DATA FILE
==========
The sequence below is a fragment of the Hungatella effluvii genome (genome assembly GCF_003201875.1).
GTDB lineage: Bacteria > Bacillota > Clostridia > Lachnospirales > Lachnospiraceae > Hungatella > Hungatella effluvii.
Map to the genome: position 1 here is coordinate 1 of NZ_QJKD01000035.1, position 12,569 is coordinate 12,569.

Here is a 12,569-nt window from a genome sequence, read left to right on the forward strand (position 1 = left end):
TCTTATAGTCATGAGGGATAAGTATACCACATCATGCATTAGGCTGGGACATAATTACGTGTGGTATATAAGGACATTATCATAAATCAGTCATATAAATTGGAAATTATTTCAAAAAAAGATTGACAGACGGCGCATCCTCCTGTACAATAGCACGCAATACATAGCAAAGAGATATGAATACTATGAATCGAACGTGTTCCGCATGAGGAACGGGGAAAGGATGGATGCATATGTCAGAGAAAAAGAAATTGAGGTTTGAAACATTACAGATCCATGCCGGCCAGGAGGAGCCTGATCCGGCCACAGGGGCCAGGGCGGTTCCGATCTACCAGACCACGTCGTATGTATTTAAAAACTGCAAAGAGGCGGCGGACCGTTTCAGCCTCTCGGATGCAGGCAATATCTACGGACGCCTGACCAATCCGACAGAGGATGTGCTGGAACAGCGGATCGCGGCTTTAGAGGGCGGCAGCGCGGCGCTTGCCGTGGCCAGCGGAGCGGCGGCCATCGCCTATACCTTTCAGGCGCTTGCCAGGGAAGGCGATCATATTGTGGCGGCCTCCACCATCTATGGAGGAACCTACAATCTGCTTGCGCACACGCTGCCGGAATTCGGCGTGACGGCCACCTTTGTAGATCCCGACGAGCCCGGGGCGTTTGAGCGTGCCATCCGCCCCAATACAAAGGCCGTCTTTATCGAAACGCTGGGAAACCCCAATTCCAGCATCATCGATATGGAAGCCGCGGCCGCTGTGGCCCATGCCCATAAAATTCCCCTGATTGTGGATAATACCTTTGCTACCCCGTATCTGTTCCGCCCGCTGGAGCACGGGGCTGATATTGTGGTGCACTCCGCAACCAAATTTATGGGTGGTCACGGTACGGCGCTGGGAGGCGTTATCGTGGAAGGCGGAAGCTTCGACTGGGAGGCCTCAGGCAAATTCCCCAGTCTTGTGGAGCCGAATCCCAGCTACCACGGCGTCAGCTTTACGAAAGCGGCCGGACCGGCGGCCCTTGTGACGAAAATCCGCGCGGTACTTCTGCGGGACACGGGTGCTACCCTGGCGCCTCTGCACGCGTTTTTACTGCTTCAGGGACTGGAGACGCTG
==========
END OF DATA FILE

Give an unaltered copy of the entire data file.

The sequence below is a fragment of the Hungatella effluvii genome (genome assembly GCF_003201875.1).
GTDB lineage: Bacteria > Bacillota > Clostridia > Lachnospirales > Lachnospiraceae > Hungatella > Hungatella effluvii.
Map to the genome: position 1 here is coordinate 1 of NZ_QJKD01000035.1, position 12,569 is coordinate 12,569.

Here is a 12,569-nt window from a genome sequence, read left to right on the forward strand (position 1 = left end):
TCTTATAGTCATGAGGGATAAGTATACCACATCATGCATTAGGCTGGGACATAATTACGTGTGGTATATAAGGACATTATCATAAATCAGTCATATAAATTGGAAATTATTTCAAAAAAAGATTGACAGACGGCGCATCCTCCTGTACAATAGCACGCAATACATAGCAAAGAGATATGAATACTATGAATCGAACGTGTTCCGCATGAGGAACGGGGAAAGGATGGATGCATATGTCAGAGAAAAAGAAATTGAGGTTTGAAACATTACAGATCCATGCCGGCCAGGAGGAGCCTGATCCGGCCACAGGGGCCAGGGCGGTTCCGATCTACCAGACCACGTCGTATGTATTTAAAAACTGCAAAGAGGCGGCGGACCGTTTCAGCCTCTCGGATGCAGGCAATATCTACGGACGCCTGACCAATCCGACAGAGGATGTGCTGGAACAGCGGATCGCGGCTTTAGAGGGCGGCAGCGCGGCGCTTGCCGTGGCCAGCGGAGCGGCGGCCATCGCCTATACCTTTCAGGCGCTTGCCAGGGAAGGCGATCATATTGTGGCGGCCTCCACCATCTATGGAGGAACCTACAATCTGCTTGCGCACACGCTGCCGGAATTCGGCGTGACGGCCACCTTTGTAGATCCCGACGAGCCCGGGGCGTTTGAGCGTGCCATCCGCCCCAATACAAAGGCCGTCTTTATCGAAACGCTGGGAAACCCCAATTCCAGCATCATCGATATGGAAGCCGCGGCCGCTGTGGCCCATGCCCATAAAATTCCCCTGATTGTGGATAATACCTTTGCTACCCCGTATCTGTTCCGCCCGCTGGAGCACGGGGCTGATATTGTGGTGCACTCCGCAACCAAATTTATGGGTGGTCACGGTACGGCGCTGGGAGGCGTTATCGTGGAAGGCGGAAGCTTCGACTGGGAGGCCTCAGGCAAATTCCCCAGTCTTGTGGAGCCGAATCCCAGCTACCACGGCGTCAGCTTTACGAAAGCGGCCGGACCGGCGGCCCTTGTGACGAAAATCCGCGCGGTACTTCTGCGGGACACGGGTGCTACCCTGGCGCCTCTGCACGCGTTTTTACTGCTTCAGGGACTGGAGACGCTG